Col Hester from Urban Utilities at the Scientific Analytical Services Laboratory
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The first officially certified flushable products to meet a new national standard are now on supermarket shelves in Australia, following world-leading flushability testing.

Urban Utilities is one of three companies globally carrying out the testing at its Innovation Centre in Brisbane, which gives products the right to display a new logo indicating they can be safely flushed down the loo.

Urban Utilities’ Head of Environmental Solutions, Col Hester, said the utility recently finished testing a brand of wipes which met the rigorous new flushability criteria.

“There are seven tests which include having to travel through a replica household drain line and urban pump station, and a slosh box test, where wet wipes are placed in tubs which rock back and forth to see how effectively they break down,” Mr Hester said.

“If a product passes all tests its company can make a flushability claim for the product to display a flushable logo, which we recommend shoppers look out for so they can be confident the product will break down after it has been flushed.”

Mr Hester said the world-leading standard for flushable products was established in 2022.

“This was an important step because we know wet wipes can cause costly blockages in the wastewater network and people’s household pipes, which can lead to unexpected and often hefty plumbing bills,” Mr Hester said.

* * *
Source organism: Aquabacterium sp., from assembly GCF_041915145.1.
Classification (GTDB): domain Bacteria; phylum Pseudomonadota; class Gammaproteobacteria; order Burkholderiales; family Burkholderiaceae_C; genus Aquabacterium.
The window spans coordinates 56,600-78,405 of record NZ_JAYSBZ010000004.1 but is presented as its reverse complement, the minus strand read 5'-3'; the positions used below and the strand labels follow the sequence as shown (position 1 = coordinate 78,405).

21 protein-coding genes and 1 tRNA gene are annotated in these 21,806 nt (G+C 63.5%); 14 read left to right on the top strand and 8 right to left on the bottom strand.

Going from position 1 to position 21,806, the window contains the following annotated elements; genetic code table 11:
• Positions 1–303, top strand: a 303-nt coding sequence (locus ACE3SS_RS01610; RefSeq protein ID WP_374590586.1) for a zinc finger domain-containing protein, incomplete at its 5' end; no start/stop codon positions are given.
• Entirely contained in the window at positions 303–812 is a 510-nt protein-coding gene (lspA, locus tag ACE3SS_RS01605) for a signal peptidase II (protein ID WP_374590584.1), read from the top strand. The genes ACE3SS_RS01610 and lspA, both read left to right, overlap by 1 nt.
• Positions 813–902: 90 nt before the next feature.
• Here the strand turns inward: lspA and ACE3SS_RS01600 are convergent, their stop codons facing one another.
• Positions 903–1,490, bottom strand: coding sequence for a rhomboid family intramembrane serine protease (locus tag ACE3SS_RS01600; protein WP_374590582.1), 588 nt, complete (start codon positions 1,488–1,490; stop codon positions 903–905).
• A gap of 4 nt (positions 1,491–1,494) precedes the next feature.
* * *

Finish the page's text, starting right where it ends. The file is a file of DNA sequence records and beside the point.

“We already have another nine products to test in the coming months so it’s great to see that businesses are really trying to do the right thing.”

Urban Utilities spokesperson Emily Arnold said Urban Utilities removed around 120t of wipes – the weight of around 60 cars – from its wastewater network every year.

“Flushed wet wipes, tissues or other products can also combine with fats, oils and greases in the network to create huge ‘fatbergs’ that need to be removed,” Ms Arnold said.

“We craned a record-breaking 500kg, 6m long fatberg out of the sewer network in suburban Brisbane that was full of wet wipes which had been flushed.”

Shoppers are urged to avoid flushing products that claim to be flushable but don’t carry a flushable logo referencing AS/NZS 5328.

“Unless the products feature the new flushable logo, we encourage everyone to stick to flushing the three P’s – pee, poo and paper,” Ms Arnold said.

“It will help save you a potentially costly plumbing bill, while also protecting the environment.”

Featured image: Col Hester from Urban Utilities at the Scientific Analytical Services Laboratory. Courtesy of Urban Utilities.

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